Education of the Future
Madison County Schools to issue computers
Wednesday, July 9, 2014 1:00 PM
The Madison County School District will issue each of its nearly 5,000 high school students and teachers an Apple MacBook Air laptop, Superintendent Dr. Ronnie McGehee confirmed Tuesday.
Teachers from across the Madison County School District participate in training courses with their new MacBook Air laptops. The district is implementing a new program this school year which gives high schoolers laptops.
The $4.5 million investment that has been named the 1:M Digital Initiative, was dreamt of by McGehee for nearly a decade and recently approved by the county School Board.
When you enter a classroom in the upcoming school year, McGehee said, you're going to see laptops on top of desks instead of text books and teachers using an Apple TV at the front of the class instead of a dry-erase board.
"Having an advantage over your future competition is the whole key to quality education," McGehee said Tuesday. "It's the key to moving out of poverty. Our graduates will have skills that other school districts do not offer, and they'll be prepared to continue their education, either at the junior college or four-year college level."
McGehee said teachers have had their laptops since late spring, and have been attending "Meet your Mac" training courses over the summer.
Vicky Williams, the new journalism instructor at Madison Central High School, said she was excited about the upcoming school year and the new technology.
"I feel like everything is going to be a lot easier because technology is going to be right in their hands," she said. "Where in the past, that was a bit of an obstacle."
She is already changing up her curriculum some and said the computers will allow for more interactive teaching lessons.
"We're all very excited because we're going to be able to do a lot more things now."
Ginger Joe, consumer sciences teacher at Ridgeland High School, said this will better prepare students across the district for college.
"This is the way it will be when they get to college," she said. "I think it's going to have a positive impact on the district."
She said being able to put all assignments and learning materials online in one place will allow students to study and do work without having to worry about leaving notes at school.
"This is also good for students not in class," she said. "To be able to get the assignments without being there will be very easy."
Skeptical parents will be happy to know that McGehee and the school board have already tackled some of the biggest obstacles to the project, like determining where responsibility for the devices lies, which retail at nearly $1,000.
- Parents or guardians will be asked to pay a $50 fee at the beginning of each school year. The fee is mandatory.
- Each laptop will include protective casing that is color-coded to the school the student attends, and a security application called Computrace that tracks the location of the computer will ensure recovery if the computer is stolen or lost.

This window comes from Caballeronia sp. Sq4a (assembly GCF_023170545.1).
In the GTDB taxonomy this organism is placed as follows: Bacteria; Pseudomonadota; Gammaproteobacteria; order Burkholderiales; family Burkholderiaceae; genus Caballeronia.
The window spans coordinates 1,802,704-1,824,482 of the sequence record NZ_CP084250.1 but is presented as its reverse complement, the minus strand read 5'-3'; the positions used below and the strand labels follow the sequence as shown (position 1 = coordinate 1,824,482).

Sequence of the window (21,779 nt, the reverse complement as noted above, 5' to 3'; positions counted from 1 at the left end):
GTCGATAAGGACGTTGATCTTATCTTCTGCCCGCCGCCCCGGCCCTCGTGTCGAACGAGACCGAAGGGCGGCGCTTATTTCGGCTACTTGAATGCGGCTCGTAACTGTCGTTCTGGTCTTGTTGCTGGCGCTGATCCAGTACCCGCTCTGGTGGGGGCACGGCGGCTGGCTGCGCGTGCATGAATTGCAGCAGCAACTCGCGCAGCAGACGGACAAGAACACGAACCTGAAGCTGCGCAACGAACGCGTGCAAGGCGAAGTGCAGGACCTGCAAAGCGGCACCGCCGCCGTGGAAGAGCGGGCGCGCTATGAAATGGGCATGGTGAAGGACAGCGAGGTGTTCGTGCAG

- If the computer cannot be recovered, Computrace has agreed to compensate the school district for the cost of the computer.
- If the student breaks the computer, the $50 fee covers the deductible for the first incident.
- An irremovable Internet content filter, provided by MCS, will continue to work on and off campus, so students using the district's network will be restricted in what they can view online (The Children's Internet Protection Act actually requires this).
The laptops are already in, and will be distributed - along with a power adapter, the protective case and a carrying sleeve - to students at a time and date designated for their individual high school (see insert). Parents or guardians will be required to accompany their child when they come to pick up their device.
The school district has been saving funds and making improvements to infrastructure with an eye on implementing the initiative for much longer.
Director of Information Management Systems Gavin Guynes said every switch in every classroom has been systematically replaced, and that WiFi is currently available in every classroom of every high school in the district.
"This is something that Dr. McGehee talked to me about when he first hired me eight years ago," he said. "Because of that planning, we've been able to do all of this without raising taxes or the millage rate. Our amount of money we're spending this year is increasing, sure, but we are not asking for any more funding than we have in past years."
The goal, eventually, is to be able to sell the laptops at discounted prices to the students who have used them throughout their high school years, Guynes said - but he added that legality issues may force the district to go through a third party seller to do it.
Only a handful of other school districts in the state have been able to implement similar initiatives, with Madison County being the first to do it at the county level.
But why a Mac, you might ask?
The district bought five MacBook Airs and five Lenovo Yoga 2s, and placed them in high schools around the district for a test-drive. Students and teachers were asked for their input on how the machines operate, and other measures like functionality, durability and battery life were recorded.
In all areas, McGehee said the MacBook Air out-performed the competition. When the requests for proposals for the initiative came in, Apple had come back with a price the school board considered reasonable.
Even so, the school district also purchased Lenovo, Dell, and Apple products for use in the district's middle schools, in an effort to allow students to learn how to use the different platforms.
"It's a multiple-platform world," McGehee said. "We can't let our students get comfortable with one way of doing something, because one day an employer might hand them a Dell laptop and say 'Good luck.'"